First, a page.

Chapter

Transcendental Philosophy as Ontology

Sami Pihlström

in Categories of Being

Published in print July 2012 | ISBN: 9780199890576
Published online September 2012 | e-ISBN: 9780199980031 | DOI: http://dx.doi.org/10.1093/acprof:oso/9780199890576.003.0020
Transcendental Philosophy as Ontology

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This chapter argues that transcendental philosophy is, while sometimes taken to be strictly anti-metaphysical and sometimes an unacceptable form of metaphysics, a metaphysical (or ontological) project in a critical sense. This does not make it dogmatic or philosophically suspect; on the contrary, transcendental philosophy offers us a way of engaging in metaphysical inquiry in a reflexively critical and fallibilist spirit. Its ontological relevance has been clear since Kant himself. After having clarified the way in which transcendental philosophy is, or can be reconceived as, a form of ontology, the chapter further defends its twofold nature as a project which is both metaphysical and critical of metaphysics through a comparison with pragmatism. There is, arguably, a way in which transcendental philosophy can be “naturalized” in a pragmatist context. This, it is suggested, is the proper way of engaging in transcendental metaphysical inquiry in the contemporary philosophical situation.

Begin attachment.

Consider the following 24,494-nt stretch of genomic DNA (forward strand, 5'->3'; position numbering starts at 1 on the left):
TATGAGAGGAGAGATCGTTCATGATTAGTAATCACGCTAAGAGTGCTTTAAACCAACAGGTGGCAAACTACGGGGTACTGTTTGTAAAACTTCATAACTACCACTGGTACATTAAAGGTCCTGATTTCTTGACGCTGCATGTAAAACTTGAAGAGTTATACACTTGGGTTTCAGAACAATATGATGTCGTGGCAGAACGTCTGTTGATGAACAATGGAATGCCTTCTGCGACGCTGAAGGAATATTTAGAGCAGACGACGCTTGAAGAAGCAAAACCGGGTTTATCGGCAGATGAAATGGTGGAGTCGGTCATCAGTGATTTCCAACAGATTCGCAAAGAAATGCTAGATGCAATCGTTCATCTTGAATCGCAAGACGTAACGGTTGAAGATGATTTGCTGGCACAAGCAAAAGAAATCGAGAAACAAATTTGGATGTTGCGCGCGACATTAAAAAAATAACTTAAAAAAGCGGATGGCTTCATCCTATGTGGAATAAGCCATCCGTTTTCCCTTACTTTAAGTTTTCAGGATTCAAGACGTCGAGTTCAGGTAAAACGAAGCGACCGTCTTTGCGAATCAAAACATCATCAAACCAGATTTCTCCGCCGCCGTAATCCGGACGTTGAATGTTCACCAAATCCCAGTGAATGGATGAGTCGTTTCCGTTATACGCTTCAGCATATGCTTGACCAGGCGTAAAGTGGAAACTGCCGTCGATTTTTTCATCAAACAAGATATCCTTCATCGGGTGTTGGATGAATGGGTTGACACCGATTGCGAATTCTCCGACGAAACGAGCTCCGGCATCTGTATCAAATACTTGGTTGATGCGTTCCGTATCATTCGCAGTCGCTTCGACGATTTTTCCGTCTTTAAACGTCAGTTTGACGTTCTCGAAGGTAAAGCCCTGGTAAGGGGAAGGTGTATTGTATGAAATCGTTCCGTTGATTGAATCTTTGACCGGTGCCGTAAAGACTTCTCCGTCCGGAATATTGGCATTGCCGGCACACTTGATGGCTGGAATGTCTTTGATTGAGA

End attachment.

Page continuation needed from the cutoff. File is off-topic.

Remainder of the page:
Keywords: metaphysics; ontology; transcendental philosophy; pragmatism; Kant

Chapter.  12642 words. 

Subjects: Metaphysics

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